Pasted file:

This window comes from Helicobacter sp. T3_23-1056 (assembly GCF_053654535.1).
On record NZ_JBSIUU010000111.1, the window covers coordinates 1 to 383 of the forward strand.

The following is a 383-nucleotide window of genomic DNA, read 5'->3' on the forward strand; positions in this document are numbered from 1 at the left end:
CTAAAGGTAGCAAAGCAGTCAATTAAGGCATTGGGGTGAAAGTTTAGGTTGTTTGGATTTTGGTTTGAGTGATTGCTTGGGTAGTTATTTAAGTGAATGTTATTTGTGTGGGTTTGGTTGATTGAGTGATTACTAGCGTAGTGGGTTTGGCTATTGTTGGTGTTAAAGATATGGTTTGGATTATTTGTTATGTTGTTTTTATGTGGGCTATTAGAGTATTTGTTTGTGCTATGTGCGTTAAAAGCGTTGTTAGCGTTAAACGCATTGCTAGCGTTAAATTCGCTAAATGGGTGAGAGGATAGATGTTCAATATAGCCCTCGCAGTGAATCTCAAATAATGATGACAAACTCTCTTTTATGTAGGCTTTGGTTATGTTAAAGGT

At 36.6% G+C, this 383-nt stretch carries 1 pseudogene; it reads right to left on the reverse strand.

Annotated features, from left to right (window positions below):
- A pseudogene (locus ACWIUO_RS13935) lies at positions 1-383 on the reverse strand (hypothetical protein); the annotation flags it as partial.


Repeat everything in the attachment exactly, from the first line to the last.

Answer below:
This window comes from Helicobacter sp. T3_23-1056 (assembly GCF_053654535.1).
On record NZ_JBSIUU010000111.1, the window covers coordinates 1 to 383 of the forward strand.

The following is a 383-nucleotide window of genomic DNA, read 5'->3' on the forward strand; positions in this document are numbered from 1 at the left end:
CTAAAGGTAGCAAAGCAGTCAATTAAGGCATTGGGGTGAAAGTTTAGGTTGTTTGGATTTTGGTTTGAGTGATTGCTTGGGTAGTTATTTAAGTGAATGTTATTTGTGTGGGTTTGGTTGATTGAGTGATTACTAGCGTAGTGGGTTTGGCTATTGTTGGTGTTAAAGATATGGTTTGGATTATTTGTTATGTTGTTTTTATGTGGGCTATTAGAGTATTTGTTTGTGCTATGTGCGTTAAAAGCGTTGTTAGCGTTAAACGCATTGCTAGCGTTAAATTCGCTAAATGGGTGAGAGGATAGATGTTCAATATAGCCCTCGCAGTGAATCTCAAATAATGATGACAAACTCTCTTTTATGTAGGCTTTGGTTATGTTAAAGGT

At 36.6% G+C, this 383-nt stretch carries 1 pseudogene; it reads right to left on the reverse strand.

Annotated features, from left to right (window positions below):
- A pseudogene (locus ACWIUO_RS13935) lies at positions 1-383 on the reverse strand (hypothetical protein); the annotation flags it as partial.